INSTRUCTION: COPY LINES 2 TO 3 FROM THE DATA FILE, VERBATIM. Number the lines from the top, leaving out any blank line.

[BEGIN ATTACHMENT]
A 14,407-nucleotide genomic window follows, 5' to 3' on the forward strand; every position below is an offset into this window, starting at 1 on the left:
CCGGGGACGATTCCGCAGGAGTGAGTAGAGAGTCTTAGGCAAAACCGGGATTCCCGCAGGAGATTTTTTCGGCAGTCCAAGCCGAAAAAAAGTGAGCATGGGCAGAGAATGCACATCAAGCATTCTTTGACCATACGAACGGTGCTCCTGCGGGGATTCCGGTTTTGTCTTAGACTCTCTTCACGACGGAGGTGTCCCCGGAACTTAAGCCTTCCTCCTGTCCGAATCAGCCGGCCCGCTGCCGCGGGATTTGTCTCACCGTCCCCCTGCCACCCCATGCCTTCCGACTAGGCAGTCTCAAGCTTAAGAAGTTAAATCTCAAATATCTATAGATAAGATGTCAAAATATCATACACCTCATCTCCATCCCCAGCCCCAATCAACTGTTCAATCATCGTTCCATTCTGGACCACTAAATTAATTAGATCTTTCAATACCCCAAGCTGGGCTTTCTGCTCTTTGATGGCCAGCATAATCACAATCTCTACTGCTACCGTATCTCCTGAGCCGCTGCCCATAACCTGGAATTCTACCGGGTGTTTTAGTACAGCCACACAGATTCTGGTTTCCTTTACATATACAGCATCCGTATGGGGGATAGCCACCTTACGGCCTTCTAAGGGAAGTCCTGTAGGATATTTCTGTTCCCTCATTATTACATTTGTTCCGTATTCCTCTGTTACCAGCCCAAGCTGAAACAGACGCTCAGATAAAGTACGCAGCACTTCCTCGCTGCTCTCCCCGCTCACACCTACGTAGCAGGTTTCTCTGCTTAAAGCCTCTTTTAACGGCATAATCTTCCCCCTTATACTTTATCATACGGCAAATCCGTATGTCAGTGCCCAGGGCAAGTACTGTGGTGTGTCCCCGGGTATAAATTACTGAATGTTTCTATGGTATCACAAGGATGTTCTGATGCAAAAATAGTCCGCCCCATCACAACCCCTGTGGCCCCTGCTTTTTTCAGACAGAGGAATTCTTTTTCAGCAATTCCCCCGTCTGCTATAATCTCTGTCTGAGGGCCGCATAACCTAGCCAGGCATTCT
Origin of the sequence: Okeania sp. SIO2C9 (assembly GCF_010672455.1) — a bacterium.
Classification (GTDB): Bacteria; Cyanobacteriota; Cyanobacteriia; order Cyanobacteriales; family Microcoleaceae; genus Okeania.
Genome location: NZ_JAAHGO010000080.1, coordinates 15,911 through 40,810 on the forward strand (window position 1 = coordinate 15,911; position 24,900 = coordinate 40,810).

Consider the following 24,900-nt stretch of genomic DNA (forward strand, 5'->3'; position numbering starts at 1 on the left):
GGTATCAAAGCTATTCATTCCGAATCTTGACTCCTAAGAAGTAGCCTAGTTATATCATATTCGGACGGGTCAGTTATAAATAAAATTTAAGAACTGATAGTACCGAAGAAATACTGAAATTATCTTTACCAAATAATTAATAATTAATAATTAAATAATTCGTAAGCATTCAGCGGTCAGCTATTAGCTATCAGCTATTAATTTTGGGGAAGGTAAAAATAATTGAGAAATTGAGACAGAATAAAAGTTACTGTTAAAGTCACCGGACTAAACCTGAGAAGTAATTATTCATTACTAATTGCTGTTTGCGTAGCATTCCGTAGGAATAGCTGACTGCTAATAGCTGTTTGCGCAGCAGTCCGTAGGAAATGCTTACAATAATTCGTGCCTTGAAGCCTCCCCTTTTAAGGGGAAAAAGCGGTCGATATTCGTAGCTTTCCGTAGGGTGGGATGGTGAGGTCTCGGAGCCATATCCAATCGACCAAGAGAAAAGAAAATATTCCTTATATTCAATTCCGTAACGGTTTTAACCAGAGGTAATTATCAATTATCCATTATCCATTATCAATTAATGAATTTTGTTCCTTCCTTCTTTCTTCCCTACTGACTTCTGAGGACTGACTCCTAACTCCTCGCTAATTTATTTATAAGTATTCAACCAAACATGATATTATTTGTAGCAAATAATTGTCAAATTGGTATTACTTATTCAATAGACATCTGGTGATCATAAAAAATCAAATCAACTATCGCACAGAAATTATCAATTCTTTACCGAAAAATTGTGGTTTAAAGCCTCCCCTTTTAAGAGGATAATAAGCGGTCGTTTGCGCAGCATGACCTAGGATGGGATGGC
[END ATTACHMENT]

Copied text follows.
CCGGGGACGATTCCGCAGGAGTGAGTAGAGAGTCTTAGGCAAAACCGGGATTCCCGCAGGAGATTTTTTCGGCAGTCCAAGCCGAAAAAAAGTGAGCATGGGCAGAGAATGCACATCAAGCATTCTTTGACCATACGAACGGTGCTCCTGCGGGGATTCCGGTTTTGTCTTAGACTCTCTTCACGACGGAGGTGTCCCCGGAACTTAAGCCTTCCTCCTGTCCGAATCAGCCGGCCCGCTGCCGCGGGATTTGTCTCACCGTCCCCCTGCCACCCCATGCCTTCCGACTAGGCAGTCTCAAGCTTAAGAAGTTAAATCTCAAATATCTATAGATAAGATGTCAAAATATCATACACCTCATCTCCATCCCCAGCCCCAATCAACTGTTCAATCATCGTTCCATTCTGGACCACTAAATTAATTAGATCTTTCAATACCCCAAGCTGGGCTTTCTGCTCTTTGATGGCCAGCATAATCACAATCTCTACTGCTACCGTATCTCCTGAGCCGCTGCCCATAACCTGGAATTCTACCGGGTGTTTTAGTACAGCCACACAGATTCTGGTTTCCTTTACATATACAGCATCCGTATGGGGGATAGCCACCTTACGGCCTTCTAAGGGAAGTCCTGTAGGATATTTCTGTTCCCTCATTATTACATTTGTTCCGTATTCCTCTGTTACCAGCCCAAGCTGAAACAGACGCTCAGATAAAGTACGCAGCACTTCCTCGCTGCTCTCCCCGCTCACACCTACGTAGCAGGTTTCTCTGCTTAAAGCCTCTTTTAACGGCATAATCTTCCCCCTTATACTTTATCATACGGCAAATCCGTATGTCAGTGCCCAGGGCAAGTACTGTGGTGTGTCCCCGGGTATAAATTACTGAATGTTTCTATGGTATCACAAGGATGTTCTGATGCAAAAATAGTCCGCCCCATCACAACCCCTGTGGCCCCTGCTTTTTTCAGACAGAGGAATTCTTTTTCAGCAATTCCCCCGTCTGCTATAATCTCTGTCTGAGGGCCGCATAACCTAGCCAGGCATTCT
Origin of the sequence: Okeania sp. SIO2C9 (assembly GCF_010672455.1) — a bacterium.